SIOUX FALLS, S.D. (KELO) — We are getting our first look at what’s believed to be the car South Dakota’s Attorney General was driving when he hit a man in Hyde County.
A viewer sent us pictures of a red Ford Taurus in a state highway maintenance lot off of Highway 14. If you look closely, it appears the windshield is broken on the passenger side.
The viewer tells us people appeared to be testing the acceleration and the brakes on the vehicle. He also tells us the car had a military sticker on the license plate.
Here’s a photo from Attorney General Jason Ravnsborg’s Facebook page in 2017, when he posted about just getting his car fixed because he planned to spend a lot of time traveling the state.
There are still a lot of unanswered questions surrounding the fatal crash involving Ravnsborg.
But we now know the South Dakota Highway Patrol, which is leading the investigation, will also be getting some outside help.
The governor and the Department of Public Safety held a news conference Tuesday afternoon to talk about the investigation into the crash that killed 55-year-old Joe Boever of Highmore over the weekend.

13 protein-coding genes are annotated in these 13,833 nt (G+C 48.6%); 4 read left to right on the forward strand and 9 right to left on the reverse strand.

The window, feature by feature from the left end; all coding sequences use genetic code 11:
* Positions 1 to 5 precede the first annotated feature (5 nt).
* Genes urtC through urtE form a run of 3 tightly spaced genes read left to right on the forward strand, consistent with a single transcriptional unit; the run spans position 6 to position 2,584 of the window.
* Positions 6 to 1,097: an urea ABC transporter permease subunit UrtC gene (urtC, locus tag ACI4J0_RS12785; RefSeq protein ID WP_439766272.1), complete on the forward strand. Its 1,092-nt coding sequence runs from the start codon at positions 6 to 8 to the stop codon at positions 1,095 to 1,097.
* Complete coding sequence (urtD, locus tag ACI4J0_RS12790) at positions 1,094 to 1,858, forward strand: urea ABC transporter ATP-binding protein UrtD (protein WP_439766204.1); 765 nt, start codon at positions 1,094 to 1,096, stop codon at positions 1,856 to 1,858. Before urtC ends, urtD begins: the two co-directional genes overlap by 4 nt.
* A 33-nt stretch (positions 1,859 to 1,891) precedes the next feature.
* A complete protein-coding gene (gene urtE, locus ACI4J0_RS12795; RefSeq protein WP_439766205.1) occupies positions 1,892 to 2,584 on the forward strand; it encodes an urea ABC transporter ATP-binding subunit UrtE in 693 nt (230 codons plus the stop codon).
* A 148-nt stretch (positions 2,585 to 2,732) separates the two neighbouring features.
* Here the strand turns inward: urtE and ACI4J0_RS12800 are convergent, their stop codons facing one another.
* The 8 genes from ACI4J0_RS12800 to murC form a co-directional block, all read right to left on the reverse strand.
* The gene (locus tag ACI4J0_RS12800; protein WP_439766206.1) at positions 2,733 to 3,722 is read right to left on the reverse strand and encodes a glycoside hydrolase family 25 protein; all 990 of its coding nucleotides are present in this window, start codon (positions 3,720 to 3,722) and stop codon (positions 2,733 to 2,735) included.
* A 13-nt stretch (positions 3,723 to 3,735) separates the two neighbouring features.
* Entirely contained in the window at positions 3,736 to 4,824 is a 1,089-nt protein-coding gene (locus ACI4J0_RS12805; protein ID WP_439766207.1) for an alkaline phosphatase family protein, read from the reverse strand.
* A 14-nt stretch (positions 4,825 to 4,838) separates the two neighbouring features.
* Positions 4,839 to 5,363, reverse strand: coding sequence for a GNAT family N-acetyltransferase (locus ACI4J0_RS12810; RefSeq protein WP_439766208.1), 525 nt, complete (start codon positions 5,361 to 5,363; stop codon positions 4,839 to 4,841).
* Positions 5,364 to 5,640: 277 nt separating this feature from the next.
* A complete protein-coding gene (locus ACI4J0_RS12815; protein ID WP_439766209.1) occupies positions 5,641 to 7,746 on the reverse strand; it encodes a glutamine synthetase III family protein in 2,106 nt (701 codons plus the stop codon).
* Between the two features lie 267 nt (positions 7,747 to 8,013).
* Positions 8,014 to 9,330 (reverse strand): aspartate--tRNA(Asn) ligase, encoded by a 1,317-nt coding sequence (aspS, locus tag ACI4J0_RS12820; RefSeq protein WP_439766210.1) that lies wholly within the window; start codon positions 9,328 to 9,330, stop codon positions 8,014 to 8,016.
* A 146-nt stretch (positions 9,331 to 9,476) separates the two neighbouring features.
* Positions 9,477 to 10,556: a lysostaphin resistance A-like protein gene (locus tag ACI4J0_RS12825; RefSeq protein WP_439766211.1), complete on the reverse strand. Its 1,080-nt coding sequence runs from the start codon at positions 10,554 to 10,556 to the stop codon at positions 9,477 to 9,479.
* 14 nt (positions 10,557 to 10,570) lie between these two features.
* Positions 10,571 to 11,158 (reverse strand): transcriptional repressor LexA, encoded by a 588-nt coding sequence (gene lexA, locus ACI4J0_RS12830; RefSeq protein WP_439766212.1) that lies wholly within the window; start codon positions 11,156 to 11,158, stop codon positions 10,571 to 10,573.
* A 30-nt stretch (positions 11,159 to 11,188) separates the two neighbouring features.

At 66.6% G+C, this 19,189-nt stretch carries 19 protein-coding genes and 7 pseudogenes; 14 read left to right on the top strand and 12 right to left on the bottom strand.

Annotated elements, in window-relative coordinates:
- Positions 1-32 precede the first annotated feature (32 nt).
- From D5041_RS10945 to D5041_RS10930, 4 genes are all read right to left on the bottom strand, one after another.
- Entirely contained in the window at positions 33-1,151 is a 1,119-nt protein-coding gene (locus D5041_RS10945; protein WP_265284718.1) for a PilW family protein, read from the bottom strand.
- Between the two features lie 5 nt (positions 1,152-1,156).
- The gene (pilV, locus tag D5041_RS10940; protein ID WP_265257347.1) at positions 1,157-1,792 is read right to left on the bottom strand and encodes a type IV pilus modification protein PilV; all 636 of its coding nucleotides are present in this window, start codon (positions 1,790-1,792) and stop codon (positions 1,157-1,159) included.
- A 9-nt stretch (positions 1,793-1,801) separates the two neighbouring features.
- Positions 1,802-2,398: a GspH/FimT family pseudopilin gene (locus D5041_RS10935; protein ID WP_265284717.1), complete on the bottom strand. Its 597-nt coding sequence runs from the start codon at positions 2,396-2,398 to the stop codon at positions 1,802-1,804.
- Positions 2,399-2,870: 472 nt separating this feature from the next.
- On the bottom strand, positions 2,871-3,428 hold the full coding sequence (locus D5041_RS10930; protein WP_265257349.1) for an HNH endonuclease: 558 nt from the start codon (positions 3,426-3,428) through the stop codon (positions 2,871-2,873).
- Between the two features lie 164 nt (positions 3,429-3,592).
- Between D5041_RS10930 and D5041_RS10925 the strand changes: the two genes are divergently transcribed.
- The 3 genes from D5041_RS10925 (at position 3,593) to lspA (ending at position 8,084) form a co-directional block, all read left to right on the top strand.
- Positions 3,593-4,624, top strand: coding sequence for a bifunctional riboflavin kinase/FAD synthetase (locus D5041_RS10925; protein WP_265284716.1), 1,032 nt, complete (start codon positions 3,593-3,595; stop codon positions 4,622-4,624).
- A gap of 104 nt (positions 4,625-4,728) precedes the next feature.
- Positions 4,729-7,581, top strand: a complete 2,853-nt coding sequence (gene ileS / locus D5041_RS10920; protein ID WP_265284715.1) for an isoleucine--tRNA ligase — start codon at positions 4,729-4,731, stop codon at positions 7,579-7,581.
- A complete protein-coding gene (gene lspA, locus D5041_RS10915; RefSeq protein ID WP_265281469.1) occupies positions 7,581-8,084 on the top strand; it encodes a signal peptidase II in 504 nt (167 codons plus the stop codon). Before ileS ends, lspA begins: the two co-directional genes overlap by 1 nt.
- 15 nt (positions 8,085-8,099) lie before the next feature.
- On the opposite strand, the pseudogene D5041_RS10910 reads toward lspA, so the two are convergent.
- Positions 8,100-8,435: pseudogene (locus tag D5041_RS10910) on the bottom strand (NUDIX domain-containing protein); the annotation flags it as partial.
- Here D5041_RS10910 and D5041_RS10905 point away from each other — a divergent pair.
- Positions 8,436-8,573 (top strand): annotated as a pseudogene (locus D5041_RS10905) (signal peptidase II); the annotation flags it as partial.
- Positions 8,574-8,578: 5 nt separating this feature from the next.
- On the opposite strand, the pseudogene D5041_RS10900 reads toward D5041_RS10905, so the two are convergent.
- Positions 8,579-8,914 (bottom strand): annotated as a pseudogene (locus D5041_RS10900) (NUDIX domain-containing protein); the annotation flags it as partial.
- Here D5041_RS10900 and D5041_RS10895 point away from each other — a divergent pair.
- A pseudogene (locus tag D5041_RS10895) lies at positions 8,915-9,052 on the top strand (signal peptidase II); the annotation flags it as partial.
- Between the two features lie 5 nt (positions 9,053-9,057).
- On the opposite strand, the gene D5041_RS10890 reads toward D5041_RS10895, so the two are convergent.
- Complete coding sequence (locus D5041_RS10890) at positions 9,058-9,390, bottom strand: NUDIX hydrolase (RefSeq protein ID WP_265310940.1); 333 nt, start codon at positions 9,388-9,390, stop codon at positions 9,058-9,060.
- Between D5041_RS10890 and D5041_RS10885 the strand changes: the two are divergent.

The attorney general had been attending a Spink County Lincoln Day Dinner in Redfield on Saturday night.
In a statement, he says he did not drink any alcohol at the event.
While on his way back to Pierre that night, he says he hit what he thought was a deer along Highway 14 near Highmore.
That’ll be part of the investigation that’s being handled by the South Dakota Highway Patrol and the North Dakota Bureau of Criminal Investigation.
“This is a case we would typically ask our South Dakota Division Criminal of Investigation, to assist us with and of course since they work for the attorney general we thought it was in the best interest to ask an independent out of state investigative agency that has a ton of credibility in North Dakota Bureau of Criminal Investigation to assist us with this process,” Secretary of Public Safety Craig Price said.
The governor says she has confidence the public’s questions will be answered once the investigation is complete.
“Because in this situation, we offer every situation the same standard of investigative procedures that we would any other person, but we are adding an extra level of transparency and accountability I think is necessary in this case,” Governor Noem said.
In his statement, Ravnsborg says he is cooperating with the investigation.
The medical examination of Boever’s body is being conducted in Ramsey County Minnesota because the state’s pathologist wasn’t available.
The state also hired an accident reconstruction specialist out of Wyoming.
The governor says once the investigation is complete, it’ll be made public to include the 911 call.